“Having greeted you, the phonograph will now recite Lincoln’s Gettysburg Address.”
(“FOUR SCORE AND SEVEN YEARS AGO……..)
The address was completed to thunderous applause and more than one tear.
“Meaning no disrespect, it is now time for a tour of the barnyard.”
(“MOO” “QUACK” “GOBBLE, GOBBLE” “BAAA” “HEE HAW”)
Howls of delight and a chorus of animal sounds echoed from the audience.
“Now, some of you ladies and gentlemen may think that some form of trickery is afoot in this demonstration. There’s nothing up my sleeve. There’s nothing hidden on this theatrical proscenium and I am not possessed of the ventriloquist’s art. It is the machine that speaks. To certify the authenticity of his demonstration, may I importune the audience for a volunteer? Is there a doctor in the house?”
An impressively mustachioed man in the front row shyly raised his hand.
“Thank you very kindly, sir. Don’t be shy, just step right up here. And you are Dr…?”
“Ah, Edison. No relation.”
“Now Dr. Edison, if you would be so kind. What is your specialty, sir?”
“I’m an Ear, Nose and Throat specialist.”
“How fortuitous, sir! Now Dr. Edison, Ear, Nose and Throat specialist, will you be so kind to look around, behind, and under the table for any foreign bodies?”
Dr. Edison tentatively poked around, finding nothing untoward, meanwhile the showman gave the phonograph a surreptitious crank.
The doctor jumped nearly out of his skin. The audience guffawed, then returned a chorus of coughs. The phonograph sneezed. The showman handed the doctor a stethoscope, bringing down the house.
“Please forgive my little jest, Dr. Edison. Thank you so much for your patience, but you will no doubt confirm that our ‘patient’ is the genuine article, though there is no need to write him a prescription.”
The show concluded with a musical demonstration including the sounds of a harp, a violin, a piano, and wrapped with “America the Beautiful” played on a trumpet.
Demonstrations of this sort generated up to $1,800 per week. Edison took 20% of the take, Redpath 60%, and the showman 20%. The phonograph was off and running as a moneymaker.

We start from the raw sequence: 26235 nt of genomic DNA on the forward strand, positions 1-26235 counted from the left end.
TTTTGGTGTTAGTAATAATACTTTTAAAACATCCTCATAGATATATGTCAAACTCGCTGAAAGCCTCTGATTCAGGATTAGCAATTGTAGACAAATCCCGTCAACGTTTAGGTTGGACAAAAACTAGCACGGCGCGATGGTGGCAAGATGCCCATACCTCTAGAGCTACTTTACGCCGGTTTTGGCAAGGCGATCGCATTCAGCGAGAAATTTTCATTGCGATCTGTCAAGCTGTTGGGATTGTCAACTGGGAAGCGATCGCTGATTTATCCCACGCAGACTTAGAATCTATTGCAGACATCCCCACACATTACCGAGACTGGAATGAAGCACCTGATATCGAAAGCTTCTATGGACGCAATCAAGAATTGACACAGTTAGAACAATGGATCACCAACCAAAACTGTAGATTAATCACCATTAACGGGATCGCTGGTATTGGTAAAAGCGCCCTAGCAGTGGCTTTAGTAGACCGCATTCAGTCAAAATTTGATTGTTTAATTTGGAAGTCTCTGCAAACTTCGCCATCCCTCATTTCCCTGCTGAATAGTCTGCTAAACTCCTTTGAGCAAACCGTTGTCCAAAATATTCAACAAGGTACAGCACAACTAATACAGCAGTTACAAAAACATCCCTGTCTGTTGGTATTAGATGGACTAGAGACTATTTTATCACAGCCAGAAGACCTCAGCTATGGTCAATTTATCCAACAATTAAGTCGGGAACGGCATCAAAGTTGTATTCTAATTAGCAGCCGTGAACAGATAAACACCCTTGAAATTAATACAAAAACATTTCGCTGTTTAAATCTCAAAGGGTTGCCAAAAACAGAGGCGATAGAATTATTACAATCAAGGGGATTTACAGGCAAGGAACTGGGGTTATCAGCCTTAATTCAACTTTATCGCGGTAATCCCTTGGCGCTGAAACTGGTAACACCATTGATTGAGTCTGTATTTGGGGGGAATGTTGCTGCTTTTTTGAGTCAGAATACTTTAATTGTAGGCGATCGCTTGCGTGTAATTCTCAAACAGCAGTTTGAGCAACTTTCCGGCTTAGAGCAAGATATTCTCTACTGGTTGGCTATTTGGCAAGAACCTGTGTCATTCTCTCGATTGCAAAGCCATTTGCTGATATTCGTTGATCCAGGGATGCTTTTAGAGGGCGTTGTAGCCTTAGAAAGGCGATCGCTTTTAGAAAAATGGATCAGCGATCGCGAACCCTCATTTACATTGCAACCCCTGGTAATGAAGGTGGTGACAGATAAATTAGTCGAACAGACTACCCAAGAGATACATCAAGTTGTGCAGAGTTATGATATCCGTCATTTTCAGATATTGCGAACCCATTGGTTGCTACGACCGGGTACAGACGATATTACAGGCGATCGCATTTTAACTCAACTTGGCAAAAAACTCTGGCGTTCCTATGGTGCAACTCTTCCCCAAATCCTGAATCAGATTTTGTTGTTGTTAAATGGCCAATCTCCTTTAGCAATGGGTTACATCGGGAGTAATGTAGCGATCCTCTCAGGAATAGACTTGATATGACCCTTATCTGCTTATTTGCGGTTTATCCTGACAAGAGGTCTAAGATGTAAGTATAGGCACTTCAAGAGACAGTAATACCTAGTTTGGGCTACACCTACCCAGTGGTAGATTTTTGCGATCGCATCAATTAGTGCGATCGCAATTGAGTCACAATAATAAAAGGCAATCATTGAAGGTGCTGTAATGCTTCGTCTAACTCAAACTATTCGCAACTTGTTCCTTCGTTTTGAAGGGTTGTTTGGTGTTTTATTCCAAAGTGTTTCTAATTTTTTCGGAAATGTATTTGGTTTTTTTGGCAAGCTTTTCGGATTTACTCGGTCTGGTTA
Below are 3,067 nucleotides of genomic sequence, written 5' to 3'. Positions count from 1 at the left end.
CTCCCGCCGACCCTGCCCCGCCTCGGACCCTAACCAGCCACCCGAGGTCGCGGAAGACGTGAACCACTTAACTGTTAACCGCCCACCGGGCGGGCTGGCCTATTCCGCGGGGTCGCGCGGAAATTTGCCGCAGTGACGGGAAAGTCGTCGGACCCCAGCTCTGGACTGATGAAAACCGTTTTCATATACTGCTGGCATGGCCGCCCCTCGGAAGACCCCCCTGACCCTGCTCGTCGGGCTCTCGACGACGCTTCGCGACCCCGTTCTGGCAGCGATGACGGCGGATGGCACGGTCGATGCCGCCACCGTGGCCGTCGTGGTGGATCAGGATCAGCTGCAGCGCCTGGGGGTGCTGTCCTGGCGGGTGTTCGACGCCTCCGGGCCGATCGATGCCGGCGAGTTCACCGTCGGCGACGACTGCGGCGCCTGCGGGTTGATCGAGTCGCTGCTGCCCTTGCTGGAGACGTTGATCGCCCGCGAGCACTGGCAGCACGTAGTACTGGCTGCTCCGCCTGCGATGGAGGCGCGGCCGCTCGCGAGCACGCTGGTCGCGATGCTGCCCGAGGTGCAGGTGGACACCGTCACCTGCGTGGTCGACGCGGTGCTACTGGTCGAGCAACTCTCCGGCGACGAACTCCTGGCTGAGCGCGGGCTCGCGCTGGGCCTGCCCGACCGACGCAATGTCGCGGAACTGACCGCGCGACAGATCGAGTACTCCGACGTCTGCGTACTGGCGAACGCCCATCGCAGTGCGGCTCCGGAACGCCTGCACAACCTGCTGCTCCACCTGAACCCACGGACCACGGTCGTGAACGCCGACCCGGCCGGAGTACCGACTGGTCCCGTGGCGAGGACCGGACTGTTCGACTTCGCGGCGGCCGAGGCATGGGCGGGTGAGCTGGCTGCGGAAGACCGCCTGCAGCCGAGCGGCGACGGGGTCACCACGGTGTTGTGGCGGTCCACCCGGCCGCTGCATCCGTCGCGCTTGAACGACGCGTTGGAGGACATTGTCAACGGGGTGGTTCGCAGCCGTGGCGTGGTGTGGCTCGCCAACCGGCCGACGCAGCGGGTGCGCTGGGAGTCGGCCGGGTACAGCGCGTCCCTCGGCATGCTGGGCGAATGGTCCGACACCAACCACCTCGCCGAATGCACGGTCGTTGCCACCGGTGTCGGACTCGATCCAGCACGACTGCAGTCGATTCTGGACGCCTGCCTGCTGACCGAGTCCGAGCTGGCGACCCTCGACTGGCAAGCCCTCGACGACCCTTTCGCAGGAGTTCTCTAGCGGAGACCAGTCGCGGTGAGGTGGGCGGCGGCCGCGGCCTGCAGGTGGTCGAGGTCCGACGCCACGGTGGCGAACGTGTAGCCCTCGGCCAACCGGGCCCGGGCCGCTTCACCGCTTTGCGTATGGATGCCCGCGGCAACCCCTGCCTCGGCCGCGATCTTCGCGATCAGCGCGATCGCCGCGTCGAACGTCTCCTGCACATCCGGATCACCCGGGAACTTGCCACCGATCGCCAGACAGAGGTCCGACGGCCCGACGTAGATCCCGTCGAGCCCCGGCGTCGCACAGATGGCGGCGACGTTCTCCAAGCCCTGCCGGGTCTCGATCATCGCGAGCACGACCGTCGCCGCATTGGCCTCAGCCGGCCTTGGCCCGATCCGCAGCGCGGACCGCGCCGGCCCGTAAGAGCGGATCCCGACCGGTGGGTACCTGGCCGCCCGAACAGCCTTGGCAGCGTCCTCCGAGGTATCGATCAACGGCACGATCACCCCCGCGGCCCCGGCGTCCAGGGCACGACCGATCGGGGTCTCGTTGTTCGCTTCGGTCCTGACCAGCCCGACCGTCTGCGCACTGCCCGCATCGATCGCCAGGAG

Unfortunately, Edison turned his prodigious attention to the electric light bulb, and the phonograph remained little more than a novelty for the next ten years. By 1887, a team led by telephone-inventor Alexander Graham Bell had improved the device by replacing the tin foil with a wax cylinder (which improved sound, durability, and lengthened recording time to around 2 minutes), and the hand crank with an electric motor (which unified pitch). Edison responded with similar improvements of his own and law suits, which were followed by countersuits. Both Edison (“phonograph”) and the Bell team (“graphophone”) perceived their devices as dictation equipment for business.
Music entered the picture in ’89 when Edison’s California franchise developed a coin-operated attachment to the phonograph and installed it in a San Francisco saloon – where very little dictation took place – helping to create a demand for recorded music.
By ’91 coin-operated machines (2 minutes for a nickel) were common in bars, cafes and drug stores, earning an average of $200 per month each. Parlors specifically for listening to music through tubes in private booths (where moving pictures could also be seen) arose, further driving demand.
Because the wax cylinders were not a subtle software medium, loud and clear instruments and vocalists translated best – brass bands best of all. Columbia, originally the Washington DC Edison phonograph franchise but now a rival linked with Bell’s graphophone, recorded John Philip Sousa’s U.S. Marine Band in 1890 and had the first No 1 record, “Semper Fidelis” (it sounds like an AM transistor radio from under a pillow).
Victor Emerson, Columbia recording director from 1896-1916, was the producer of that first No. 1, shouting the name of the band and the song into the recording horn before ducking out of the way of the brassy blast. Also popular at the time were “artistic whistlers,” minstrels, vaudeville acts, ethnic tunes and various orations.
The next major recording development was Emile Berliner’s flat hard-rubber disc gramophone, introduced in 1893. The first “records” were cheaper to reproduce than cylinders, and as opposed to the cylinder brute force reproduction method (originally cylinders were recorded literally one at a time forcing the artist to sing or play the same song thousands of times! Later, several machines were linked together to record a performance simultaneously. Edison developed a mass-duplication molding process by 1902, but it was still relatively expensive and the wax remained brittle), they could be reproduced from a zinc master an unlimited number of times with no reduction in quality.
The first great record producer, Fred Gaisberg, went to work for Berliner in 1894 as a talent scout/piano accompanist, and in ’95 discovered that shellac worked better than hard rubber for the discs. Gaisberg met an inventor named Eldridge Johnson in ’96 whose spring motor failed to run sewing machines but was perfect for records, creating the standard of 78 rpm. Berliner’s and Johnson’s companies merged in 1901 to form the Victor Talking Machine Co. with the famous dog-with-his-head-in-the-horn as trademark.
And that’s just the first 25 years of recording.